“I’m looking at implementing some sort of system to track the hourly production of my washroom and finishing department. What can you suggest? Does your operation use such a system? What kind of reaction can I expect from my production employees when I put one in?”
Nancy Greene, Kenosha Co. Detention Center, Kenosha, Wis.:
Tracking production can be a nightmare if you can’t back up your standards. Our industry operates based on time studies: wash formulas, drying programs, soil sorting, and either hand-folding or using finishing equipment.
On the washroom side, you’ll work out your production times based on the equipment’s timed formulas and drying times, along with your loading times.
Soil sorting can be labor-intensive if the area isn’t set up efficiently. If the employees are trying to sort with numerous bins in the way, much of your production time will be wasted. Clear the area for a smooth assembly line.
You’ll find the most resistance to timed production on the finishing side. And alienating your staff by conducting an “open” time study is not the way to go.
I provided a cart of linen for each of three teams – fastest, slowest and middle-of-the-road – and started the clock. At the end of the time period, I moved the teams to different tables and counted their production. This gave me the average hand-fold production of our staff. Their belief that I was doing an inventory (their idea) helped mask my actual intent.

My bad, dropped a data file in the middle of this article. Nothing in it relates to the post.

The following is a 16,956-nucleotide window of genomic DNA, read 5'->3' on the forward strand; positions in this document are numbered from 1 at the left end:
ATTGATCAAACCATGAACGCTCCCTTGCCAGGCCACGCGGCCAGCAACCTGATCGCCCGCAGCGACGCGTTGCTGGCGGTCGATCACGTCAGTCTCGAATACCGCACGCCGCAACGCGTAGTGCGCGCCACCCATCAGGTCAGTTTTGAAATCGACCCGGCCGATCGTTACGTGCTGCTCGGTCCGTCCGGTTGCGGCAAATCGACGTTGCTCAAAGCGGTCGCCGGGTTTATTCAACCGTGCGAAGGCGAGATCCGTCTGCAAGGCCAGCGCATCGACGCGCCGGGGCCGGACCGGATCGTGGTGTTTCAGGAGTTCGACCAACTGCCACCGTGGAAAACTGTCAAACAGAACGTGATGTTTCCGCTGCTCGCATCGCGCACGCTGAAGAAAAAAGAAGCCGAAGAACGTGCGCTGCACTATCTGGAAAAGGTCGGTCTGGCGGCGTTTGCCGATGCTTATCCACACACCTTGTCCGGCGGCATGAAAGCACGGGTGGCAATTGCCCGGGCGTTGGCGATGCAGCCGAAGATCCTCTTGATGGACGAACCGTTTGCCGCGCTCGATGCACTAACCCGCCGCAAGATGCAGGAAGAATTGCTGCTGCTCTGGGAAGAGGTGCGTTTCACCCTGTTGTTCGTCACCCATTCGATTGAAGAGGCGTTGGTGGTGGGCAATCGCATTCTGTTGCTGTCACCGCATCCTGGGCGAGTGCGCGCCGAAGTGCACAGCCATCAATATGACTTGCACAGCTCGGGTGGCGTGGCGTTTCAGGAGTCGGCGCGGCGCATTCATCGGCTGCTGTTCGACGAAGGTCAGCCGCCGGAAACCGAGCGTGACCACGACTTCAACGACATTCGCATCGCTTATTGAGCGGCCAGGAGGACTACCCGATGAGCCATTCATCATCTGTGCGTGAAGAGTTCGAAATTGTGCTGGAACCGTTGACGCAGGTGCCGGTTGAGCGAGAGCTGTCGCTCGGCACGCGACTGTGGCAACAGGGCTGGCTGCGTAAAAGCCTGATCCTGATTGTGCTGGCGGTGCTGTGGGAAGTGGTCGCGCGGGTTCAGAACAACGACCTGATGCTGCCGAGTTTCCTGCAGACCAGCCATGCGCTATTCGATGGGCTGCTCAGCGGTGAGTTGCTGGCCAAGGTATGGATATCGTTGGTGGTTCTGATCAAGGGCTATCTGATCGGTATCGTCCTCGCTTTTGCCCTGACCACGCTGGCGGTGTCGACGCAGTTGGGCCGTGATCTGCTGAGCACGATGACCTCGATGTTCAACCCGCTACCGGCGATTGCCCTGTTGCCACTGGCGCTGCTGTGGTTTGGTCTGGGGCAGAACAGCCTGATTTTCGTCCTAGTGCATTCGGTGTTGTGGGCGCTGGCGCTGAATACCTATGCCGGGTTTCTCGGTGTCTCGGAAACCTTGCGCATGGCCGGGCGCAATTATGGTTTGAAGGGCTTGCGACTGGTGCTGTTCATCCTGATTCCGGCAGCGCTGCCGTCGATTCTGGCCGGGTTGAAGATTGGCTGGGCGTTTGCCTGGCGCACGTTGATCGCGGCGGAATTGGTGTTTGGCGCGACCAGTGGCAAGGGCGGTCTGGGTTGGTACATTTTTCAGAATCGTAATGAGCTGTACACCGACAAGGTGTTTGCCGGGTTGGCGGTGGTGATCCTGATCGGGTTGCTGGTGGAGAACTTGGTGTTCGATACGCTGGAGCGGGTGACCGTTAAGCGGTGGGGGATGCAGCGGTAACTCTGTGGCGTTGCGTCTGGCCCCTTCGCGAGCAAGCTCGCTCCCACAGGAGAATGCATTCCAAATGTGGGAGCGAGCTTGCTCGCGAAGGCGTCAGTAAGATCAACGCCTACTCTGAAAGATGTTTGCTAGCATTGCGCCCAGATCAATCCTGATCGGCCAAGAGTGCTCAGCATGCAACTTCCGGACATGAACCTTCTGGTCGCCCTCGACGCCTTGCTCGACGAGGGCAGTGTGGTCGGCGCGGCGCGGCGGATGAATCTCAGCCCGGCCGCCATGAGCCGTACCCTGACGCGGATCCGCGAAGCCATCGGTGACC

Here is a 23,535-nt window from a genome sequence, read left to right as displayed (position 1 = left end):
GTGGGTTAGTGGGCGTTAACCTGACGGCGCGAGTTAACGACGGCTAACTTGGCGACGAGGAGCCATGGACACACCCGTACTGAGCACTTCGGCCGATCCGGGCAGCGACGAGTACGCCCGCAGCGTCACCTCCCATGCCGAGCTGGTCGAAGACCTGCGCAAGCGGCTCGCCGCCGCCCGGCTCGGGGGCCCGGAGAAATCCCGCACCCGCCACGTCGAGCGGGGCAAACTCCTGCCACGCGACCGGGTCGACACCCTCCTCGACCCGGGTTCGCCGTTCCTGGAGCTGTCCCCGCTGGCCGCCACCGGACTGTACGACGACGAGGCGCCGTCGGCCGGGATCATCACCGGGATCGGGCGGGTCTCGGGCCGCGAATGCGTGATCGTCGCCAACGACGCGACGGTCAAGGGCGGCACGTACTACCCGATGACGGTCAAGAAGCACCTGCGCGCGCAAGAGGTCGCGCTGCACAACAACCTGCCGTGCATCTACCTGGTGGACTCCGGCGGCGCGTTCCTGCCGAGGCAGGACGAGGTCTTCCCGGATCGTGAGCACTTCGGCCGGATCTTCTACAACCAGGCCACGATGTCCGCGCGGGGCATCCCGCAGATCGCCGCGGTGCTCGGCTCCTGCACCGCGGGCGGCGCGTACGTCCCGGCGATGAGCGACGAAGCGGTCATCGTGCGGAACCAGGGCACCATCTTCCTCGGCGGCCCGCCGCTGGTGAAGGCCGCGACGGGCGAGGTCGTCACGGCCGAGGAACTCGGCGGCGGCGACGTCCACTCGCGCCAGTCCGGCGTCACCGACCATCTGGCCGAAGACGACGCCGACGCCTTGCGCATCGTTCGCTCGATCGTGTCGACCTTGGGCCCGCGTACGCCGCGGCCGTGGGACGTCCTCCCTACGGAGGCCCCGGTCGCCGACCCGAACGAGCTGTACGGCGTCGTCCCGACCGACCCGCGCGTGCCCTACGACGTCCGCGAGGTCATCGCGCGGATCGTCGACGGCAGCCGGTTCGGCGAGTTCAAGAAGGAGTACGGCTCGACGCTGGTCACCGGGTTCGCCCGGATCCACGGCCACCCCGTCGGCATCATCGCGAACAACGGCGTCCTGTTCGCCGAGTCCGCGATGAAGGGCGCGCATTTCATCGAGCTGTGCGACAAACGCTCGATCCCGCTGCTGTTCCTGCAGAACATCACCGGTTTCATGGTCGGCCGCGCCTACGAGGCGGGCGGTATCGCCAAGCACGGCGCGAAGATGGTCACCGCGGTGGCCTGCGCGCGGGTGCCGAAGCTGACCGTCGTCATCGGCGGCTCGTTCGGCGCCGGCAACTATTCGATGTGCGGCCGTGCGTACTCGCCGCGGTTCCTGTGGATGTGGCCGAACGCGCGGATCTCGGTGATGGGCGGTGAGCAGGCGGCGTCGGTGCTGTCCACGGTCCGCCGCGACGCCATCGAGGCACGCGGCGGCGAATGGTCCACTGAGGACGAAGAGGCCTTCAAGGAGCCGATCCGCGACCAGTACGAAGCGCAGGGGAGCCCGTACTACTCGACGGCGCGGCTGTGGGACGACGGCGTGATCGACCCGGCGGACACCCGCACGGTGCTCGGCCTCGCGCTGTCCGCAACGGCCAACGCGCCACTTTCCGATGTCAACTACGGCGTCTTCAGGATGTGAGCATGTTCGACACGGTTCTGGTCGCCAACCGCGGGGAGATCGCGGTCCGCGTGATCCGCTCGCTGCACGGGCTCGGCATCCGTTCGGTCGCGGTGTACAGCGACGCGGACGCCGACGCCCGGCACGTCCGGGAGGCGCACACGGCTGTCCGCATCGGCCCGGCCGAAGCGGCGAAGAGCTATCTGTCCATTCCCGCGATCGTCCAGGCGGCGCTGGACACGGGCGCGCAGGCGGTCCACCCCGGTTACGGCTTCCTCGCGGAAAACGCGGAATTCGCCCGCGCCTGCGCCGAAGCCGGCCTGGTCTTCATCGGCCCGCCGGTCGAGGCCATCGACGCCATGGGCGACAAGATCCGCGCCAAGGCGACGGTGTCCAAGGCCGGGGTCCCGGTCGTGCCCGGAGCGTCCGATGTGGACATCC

I studied this over two weeks so the inmates didn’t catch on. When a person knows you’re doing a timed study, they’ll either speed up to impress you or slow down to skew the amount of time so they don’t have to work as hard.
Our fastest inmates easily exceeded the industry standards, and our middle-of-the-road inmates hit them with time to spare.
Having this kind of additional information will back up the industry standards, and you’ll be able to bring your facility’s administration on board.
Neil MacDonald, Kauai Marriott Resort & Beach Club, Lihue, Hawaii:
I have a form that is an excellent tool to record production. My whole operation practically runs off of this form. It’s excellent for recording piece production and evaluating performance.
The form is easy to use, and my associates adapted to it quickly. The system keeps my associates focused on the tasks at hand and, in the end, you have an accurate tool for evaluation.
Before you implement the form, you must have a list of all the “tasks” performed in your operation: feed, fold, catch, sort, damaged, lunch, etc. Then you must have a list of all items produced. I use initials to describe each item. “BT” stands for bath towel, “PC” is pillowcase, and so on.
The item list should include the size, weight, cost, color, vendor, category and any other vital information. Categories could be “Rooms,” “Food and Beverage,” “Recreation,” "Uniforms,” etc.
Picture on a sheet of paper a 10-hour day. Two main columns are divided into 5-minute increments. Inside the main columns are three columns with “Task,” “Item” and “Amount” headings.